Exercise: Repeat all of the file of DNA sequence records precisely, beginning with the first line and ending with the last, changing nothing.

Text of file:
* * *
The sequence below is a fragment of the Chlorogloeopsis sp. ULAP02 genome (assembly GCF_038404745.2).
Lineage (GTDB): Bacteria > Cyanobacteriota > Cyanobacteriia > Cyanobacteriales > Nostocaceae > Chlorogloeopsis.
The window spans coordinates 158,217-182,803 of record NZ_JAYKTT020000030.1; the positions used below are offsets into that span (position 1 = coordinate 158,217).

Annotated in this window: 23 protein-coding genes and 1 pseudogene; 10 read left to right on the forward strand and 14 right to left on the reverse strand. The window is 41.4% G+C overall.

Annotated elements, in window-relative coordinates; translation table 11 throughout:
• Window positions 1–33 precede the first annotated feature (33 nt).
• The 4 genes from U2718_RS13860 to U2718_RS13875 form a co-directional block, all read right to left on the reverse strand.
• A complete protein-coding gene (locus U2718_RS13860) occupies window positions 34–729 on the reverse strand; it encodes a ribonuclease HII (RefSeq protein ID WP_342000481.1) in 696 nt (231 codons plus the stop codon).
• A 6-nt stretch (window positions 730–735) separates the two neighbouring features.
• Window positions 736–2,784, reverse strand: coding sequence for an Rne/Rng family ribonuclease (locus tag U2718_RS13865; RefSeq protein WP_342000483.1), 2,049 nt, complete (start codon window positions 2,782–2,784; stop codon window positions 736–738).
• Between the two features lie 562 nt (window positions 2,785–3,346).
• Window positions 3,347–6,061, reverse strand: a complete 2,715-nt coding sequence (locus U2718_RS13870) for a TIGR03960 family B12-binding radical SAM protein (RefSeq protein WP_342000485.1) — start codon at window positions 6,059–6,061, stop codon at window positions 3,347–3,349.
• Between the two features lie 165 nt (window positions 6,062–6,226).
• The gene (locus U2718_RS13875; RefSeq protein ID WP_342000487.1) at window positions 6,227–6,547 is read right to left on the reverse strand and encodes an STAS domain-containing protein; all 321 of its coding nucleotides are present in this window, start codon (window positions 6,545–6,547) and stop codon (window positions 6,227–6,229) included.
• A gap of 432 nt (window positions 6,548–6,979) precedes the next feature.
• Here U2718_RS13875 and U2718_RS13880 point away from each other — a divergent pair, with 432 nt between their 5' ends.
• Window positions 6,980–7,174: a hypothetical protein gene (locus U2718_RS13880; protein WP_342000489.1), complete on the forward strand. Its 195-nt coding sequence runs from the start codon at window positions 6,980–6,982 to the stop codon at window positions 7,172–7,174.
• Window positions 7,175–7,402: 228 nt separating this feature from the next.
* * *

The sequence below is a fragment of the Chlorogloeopsis sp. ULAP02 genome (assembly GCF_038404745.2).
Lineage (GTDB): Bacteria > Cyanobacteriota > Cyanobacteriia > Cyanobacteriales > Nostocaceae > Chlorogloeopsis.
The window spans coordinates 158,217-182,803 of record NZ_JAYKTT020000030.1; the positions used below are offsets into that span (position 1 = coordinate 158,217).

Annotated in this window: 23 protein-coding genes and 1 pseudogene; 10 read left to right on the forward strand and 14 right to left on the reverse strand. The window is 41.4% G+C overall.

Annotated elements, in window-relative coordinates; translation table 11 throughout:
• Window positions 1–33 precede the first annotated feature (33 nt).
• The 4 genes from U2718_RS13860 to U2718_RS13875 form a co-directional block, all read right to left on the reverse strand.
• A complete protein-coding gene (locus U2718_RS13860) occupies window positions 34–729 on the reverse strand; it encodes a ribonuclease HII (RefSeq protein ID WP_342000481.1) in 696 nt (231 codons plus the stop codon).
• A 6-nt stretch (window positions 730–735) separates the two neighbouring features.
• Window positions 736–2,784, reverse strand: coding sequence for an Rne/Rng family ribonuclease (locus tag U2718_RS13865; RefSeq protein WP_342000483.1), 2,049 nt, complete (start codon window positions 2,782–2,784; stop codon window positions 736–738).
• Between the two features lie 562 nt (window positions 2,785–3,346).
• Window positions 3,347–6,061, reverse strand: a complete 2,715-nt coding sequence (locus U2718_RS13870) for a TIGR03960 family B12-binding radical SAM protein (RefSeq protein WP_342000485.1) — start codon at window positions 6,059–6,061, stop codon at window positions 3,347–3,349.
• Between the two features lie 165 nt (window positions 6,062–6,226).
• The gene (locus U2718_RS13875; RefSeq protein ID WP_342000487.1) at window positions 6,227–6,547 is read right to left on the reverse strand and encodes an STAS domain-containing protein; all 321 of its coding nucleotides are present in this window, start codon (window positions 6,545–6,547) and stop codon (window positions 6,227–6,229) included.
• A gap of 432 nt (window positions 6,548–6,979) precedes the next feature.
• Here U2718_RS13875 and U2718_RS13880 point away from each other — a divergent pair, with 432 nt between their 5' ends.
• Window positions 6,980–7,174: a hypothetical protein gene (locus U2718_RS13880; protein WP_342000489.1), complete on the forward strand. Its 195-nt coding sequence runs from the start codon at window positions 6,980–6,982 to the stop codon at window positions 7,172–7,174.
• Window positions 7,175–7,402: 228 nt separating this feature from the next.